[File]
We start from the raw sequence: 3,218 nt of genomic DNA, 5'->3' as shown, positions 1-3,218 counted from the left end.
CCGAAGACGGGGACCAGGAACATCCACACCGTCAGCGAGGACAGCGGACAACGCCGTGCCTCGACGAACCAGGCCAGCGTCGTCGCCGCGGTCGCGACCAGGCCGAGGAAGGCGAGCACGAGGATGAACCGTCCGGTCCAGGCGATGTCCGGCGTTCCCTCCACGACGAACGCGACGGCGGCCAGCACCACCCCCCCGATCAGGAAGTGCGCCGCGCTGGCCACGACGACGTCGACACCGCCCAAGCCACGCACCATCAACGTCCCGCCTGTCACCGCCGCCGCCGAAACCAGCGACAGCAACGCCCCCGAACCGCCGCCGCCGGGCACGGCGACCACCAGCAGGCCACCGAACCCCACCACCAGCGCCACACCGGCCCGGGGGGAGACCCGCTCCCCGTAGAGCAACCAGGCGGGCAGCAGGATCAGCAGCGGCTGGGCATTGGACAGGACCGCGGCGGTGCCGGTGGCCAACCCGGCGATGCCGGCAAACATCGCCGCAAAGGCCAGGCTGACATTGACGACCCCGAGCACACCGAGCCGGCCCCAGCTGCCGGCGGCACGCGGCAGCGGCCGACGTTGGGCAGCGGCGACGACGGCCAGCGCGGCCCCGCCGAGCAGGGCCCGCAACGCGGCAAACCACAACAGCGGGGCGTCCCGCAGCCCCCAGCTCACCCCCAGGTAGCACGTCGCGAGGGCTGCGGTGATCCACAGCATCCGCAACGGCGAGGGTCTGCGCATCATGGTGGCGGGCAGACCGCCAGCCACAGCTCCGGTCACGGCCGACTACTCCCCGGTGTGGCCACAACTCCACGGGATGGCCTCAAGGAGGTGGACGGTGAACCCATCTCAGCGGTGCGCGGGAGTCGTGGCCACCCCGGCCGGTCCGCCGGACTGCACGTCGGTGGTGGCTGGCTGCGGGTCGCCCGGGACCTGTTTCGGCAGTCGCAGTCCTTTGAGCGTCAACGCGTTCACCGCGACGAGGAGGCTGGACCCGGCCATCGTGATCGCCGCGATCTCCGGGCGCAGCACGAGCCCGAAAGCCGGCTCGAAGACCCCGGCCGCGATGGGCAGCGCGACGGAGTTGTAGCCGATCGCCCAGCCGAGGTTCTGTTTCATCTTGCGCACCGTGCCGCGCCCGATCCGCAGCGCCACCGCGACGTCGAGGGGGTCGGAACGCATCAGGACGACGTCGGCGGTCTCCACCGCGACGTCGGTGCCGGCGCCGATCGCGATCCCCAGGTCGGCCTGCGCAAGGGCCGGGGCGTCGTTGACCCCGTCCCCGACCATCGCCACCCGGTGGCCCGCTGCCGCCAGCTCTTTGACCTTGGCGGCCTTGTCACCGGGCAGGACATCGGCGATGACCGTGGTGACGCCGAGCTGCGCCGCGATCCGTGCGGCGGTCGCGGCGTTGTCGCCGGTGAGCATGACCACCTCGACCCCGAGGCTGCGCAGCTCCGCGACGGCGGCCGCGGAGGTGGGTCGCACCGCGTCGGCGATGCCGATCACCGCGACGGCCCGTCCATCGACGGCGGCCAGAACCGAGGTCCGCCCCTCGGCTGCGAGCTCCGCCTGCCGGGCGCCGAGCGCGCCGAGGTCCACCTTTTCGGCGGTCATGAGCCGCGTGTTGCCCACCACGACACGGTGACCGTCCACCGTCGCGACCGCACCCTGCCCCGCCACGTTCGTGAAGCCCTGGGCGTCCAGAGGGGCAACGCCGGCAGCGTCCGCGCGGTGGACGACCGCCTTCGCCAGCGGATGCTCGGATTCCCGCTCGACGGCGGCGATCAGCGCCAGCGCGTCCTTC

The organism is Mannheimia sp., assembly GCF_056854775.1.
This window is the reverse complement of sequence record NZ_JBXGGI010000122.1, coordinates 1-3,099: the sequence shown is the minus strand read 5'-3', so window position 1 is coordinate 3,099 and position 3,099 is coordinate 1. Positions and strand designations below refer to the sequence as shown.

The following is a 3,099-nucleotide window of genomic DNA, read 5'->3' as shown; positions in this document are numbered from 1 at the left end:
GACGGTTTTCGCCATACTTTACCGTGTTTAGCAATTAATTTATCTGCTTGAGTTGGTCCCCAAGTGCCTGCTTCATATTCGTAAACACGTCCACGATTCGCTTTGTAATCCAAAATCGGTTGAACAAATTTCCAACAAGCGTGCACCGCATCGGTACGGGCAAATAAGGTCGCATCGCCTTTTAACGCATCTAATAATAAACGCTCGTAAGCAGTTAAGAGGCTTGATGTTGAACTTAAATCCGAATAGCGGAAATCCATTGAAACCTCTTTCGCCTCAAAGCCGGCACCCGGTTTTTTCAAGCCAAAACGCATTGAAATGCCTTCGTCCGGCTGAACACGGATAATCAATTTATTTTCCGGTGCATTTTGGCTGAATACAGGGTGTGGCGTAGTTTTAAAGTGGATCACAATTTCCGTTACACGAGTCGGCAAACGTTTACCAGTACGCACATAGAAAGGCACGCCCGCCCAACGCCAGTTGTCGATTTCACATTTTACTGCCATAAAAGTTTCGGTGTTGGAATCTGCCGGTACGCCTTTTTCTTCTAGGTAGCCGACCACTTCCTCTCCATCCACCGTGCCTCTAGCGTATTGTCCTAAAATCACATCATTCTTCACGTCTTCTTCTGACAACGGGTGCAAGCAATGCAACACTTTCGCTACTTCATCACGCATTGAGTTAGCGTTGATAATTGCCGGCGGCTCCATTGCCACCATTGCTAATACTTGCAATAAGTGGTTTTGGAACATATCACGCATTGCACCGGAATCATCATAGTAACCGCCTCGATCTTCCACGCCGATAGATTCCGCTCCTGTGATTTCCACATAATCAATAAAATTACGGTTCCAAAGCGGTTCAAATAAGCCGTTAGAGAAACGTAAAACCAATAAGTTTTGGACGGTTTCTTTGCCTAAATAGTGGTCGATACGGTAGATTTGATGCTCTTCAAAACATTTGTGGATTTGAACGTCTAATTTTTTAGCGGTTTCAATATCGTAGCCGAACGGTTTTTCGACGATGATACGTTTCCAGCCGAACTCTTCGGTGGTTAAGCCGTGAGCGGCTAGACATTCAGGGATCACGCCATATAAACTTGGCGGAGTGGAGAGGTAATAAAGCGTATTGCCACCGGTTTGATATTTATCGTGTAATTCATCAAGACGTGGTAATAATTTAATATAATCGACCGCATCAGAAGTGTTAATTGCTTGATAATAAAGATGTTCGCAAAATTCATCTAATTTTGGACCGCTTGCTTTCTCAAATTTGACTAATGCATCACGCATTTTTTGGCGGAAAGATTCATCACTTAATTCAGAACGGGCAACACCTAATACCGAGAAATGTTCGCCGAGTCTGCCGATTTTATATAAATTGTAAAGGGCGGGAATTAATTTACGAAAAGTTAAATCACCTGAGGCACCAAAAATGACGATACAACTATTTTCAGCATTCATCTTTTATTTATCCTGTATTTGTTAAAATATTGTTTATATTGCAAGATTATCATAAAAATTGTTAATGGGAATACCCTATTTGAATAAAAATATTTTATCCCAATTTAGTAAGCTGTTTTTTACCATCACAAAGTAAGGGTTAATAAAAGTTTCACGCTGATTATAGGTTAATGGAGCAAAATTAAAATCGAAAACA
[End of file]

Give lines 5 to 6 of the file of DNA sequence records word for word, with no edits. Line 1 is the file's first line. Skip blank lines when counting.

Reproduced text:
The following is a 3,099-nucleotide window of genomic DNA, read 5'->3' as shown; positions in this document are numbered from 1 at the left end:
GACGGTTTTCGCCATACTTTACCGTGTTTAGCAATTAATTTATCTGCTTGAGTTGGTCCCCAAGTGCCTGCTTCATATTCGTAAACACGTCCACGATTCGCTTTGTAATCCAAAATCGGTTGAACAAATTTCCAACAAGCGTGCACCGCATCGGTACGGGCAAATAAGGTCGCATCGCCTTTTAACGCATCTAATAATAAACGCTCGTAAGCAGTTAAGAGGCTTGATGTTGAACTTAAATCCGAATAGCGGAAATCCATTGAAACCTCTTTCGCCTCAAAGCCGGCACCCGGTTTTTTCAAGCCAAAACGCATTGAAATGCCTTCGTCCGGCTGAACACGGATAATCAATTTATTTTCCGGTGCATTTTGGCTGAATACAGGGTGTGGCGTAGTTTTAAAGTGGATCACAATTTCCGTTACACGAGTCGGCAAACGTTTACCAGTACGCACATAGAAAGGCACGCCCGCCCAACGCCAGTTGTCGATTTCACATTTTACTGCCATAAAAGTTTCGGTGTTGGAATCTGCCGGTACGCCTTTTTCTTCTAGGTAGCCGACCACTTCCTCTCCATCCACCGTGCCTCTAGCGTATTGTCCTAAAATCACATCATTCTTCACGTCTTCTTCTGACAACGGGTGCAAGCAATGCAACACTTTCGCTACTTCATCACGCATTGAGTTAGCGTTGATAATTGCCGGCGGCTCCATTGCCACCATTGCTAATACTTGCAATAAGTGGTTTTGGAACATATCACGCATTGCACCGGAATCATCATAGTAACCGCCTCGATCTTCCACGCCGATAGATTCCGCTCCTGTGATTTCCACATAATCAATAAAATTACGGTTCCAAAGCGGTTCAAATAAGCCGTTAGAGAAACGTAAAACCAATAAGTTTTGGACGGTTTCTTTGCCTAAATAGTGGTCGATACGGTAGATTTGATGCTCTTCAAAACATTTGTGGATTTGAACGTCTAATTTTTTAGCGGTTTCAATATCGTAGCCGAACGGTTTTTCGACGATGATACGTTTCCAGCCGAACTCTTCGGTGGTTAAGCCGTGAGCGGCTAGACATTCAGGGATCACGCCATATAAACTTGGCGGAGTGGAGAGGTAATAAAGCGTATTGCCACCGGTTTGATATTTATCGTGTAATTCATCAAGACGTGGTAATAATTTAATATAATCGACCGCATCAGAAGTGTTAATTGCTTGATAATAAAGATGTTCGCAAAATTCATCTAATTTTGGACCGCTTGCTTTCTCAAATTTGACTAATGCATCACGCATTTTTTGGCGGAAAGATTCATCACTTAATTCAGAACGGGCAACACCTAATACCGAGAAATGTTCGCCGAGTCTGCCGATTTTATATAAATTGTAAAGGGCGGGAATTAATTTACGAAAAGTTAAATCACCTGAGGCACCAAAAATGACGATACAACTATTTTCAGCATTCATCTTTTATTTATCCTGTATTTGTTAAAATATTGTTTATATTGCAAGATTATCATAAAAATTGTTAATGGGAATACCCTATTTGAATAAAAATATTTTATCCCAATTTAGTAAGCTGTTTTTTACCATCACAAAGTAAGGGTTAATAAAAGTTTCACGCTGATTATAGGTTAATGGAGCAAAATTAAAATCGAAAACA